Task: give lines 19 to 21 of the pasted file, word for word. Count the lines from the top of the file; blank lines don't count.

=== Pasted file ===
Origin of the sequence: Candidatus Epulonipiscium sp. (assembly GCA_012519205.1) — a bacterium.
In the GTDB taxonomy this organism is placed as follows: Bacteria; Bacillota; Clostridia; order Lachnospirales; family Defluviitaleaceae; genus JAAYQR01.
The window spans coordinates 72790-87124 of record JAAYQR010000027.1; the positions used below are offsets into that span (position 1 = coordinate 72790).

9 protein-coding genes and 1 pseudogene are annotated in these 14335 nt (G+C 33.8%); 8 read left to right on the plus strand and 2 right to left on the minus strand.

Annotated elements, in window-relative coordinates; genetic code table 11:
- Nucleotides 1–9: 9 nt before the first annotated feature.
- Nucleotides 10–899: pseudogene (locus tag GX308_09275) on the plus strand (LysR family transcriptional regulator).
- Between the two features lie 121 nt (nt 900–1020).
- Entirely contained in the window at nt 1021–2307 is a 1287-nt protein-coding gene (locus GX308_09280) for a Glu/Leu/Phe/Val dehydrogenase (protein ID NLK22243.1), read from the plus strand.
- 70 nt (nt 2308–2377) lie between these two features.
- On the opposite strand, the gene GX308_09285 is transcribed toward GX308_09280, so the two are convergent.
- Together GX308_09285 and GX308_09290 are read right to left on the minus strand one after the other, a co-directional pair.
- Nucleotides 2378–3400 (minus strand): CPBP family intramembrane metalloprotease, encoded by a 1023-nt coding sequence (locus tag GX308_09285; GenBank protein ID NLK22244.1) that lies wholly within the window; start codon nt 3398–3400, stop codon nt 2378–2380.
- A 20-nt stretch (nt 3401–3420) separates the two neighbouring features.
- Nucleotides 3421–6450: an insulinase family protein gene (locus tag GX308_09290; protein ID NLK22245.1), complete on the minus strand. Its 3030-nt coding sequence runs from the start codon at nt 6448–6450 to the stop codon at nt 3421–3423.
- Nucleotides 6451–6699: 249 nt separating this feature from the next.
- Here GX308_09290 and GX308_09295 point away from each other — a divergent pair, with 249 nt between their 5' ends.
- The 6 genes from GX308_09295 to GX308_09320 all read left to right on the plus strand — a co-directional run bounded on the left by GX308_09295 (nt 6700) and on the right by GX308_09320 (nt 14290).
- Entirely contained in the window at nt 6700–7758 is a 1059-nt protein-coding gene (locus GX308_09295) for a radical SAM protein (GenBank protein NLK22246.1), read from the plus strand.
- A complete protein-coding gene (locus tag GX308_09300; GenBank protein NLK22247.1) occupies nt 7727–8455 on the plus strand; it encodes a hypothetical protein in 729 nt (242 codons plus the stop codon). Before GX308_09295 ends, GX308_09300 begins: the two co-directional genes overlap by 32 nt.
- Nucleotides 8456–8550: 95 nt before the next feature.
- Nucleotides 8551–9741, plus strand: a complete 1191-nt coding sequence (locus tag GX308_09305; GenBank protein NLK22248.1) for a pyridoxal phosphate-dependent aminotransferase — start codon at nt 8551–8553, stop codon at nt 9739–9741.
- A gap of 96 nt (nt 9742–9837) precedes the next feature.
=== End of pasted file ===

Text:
- Entirely contained in the window at nt 6700–7758 is a 1059-nt protein-coding gene (locus GX308_09295) for a radical SAM protein (GenBank protein NLK22246.1), read from the plus strand.
- A complete protein-coding gene (locus tag GX308_09300; GenBank protein NLK22247.1) occupies nt 7727–8455 on the plus strand; it encodes a hypothetical protein in 729 nt (242 codons plus the stop codon). Before GX308_09295 ends, GX308_09300 begins: the two co-directional genes overlap by 32 nt.
- Nucleotides 8456–8550: 95 nt before the next feature.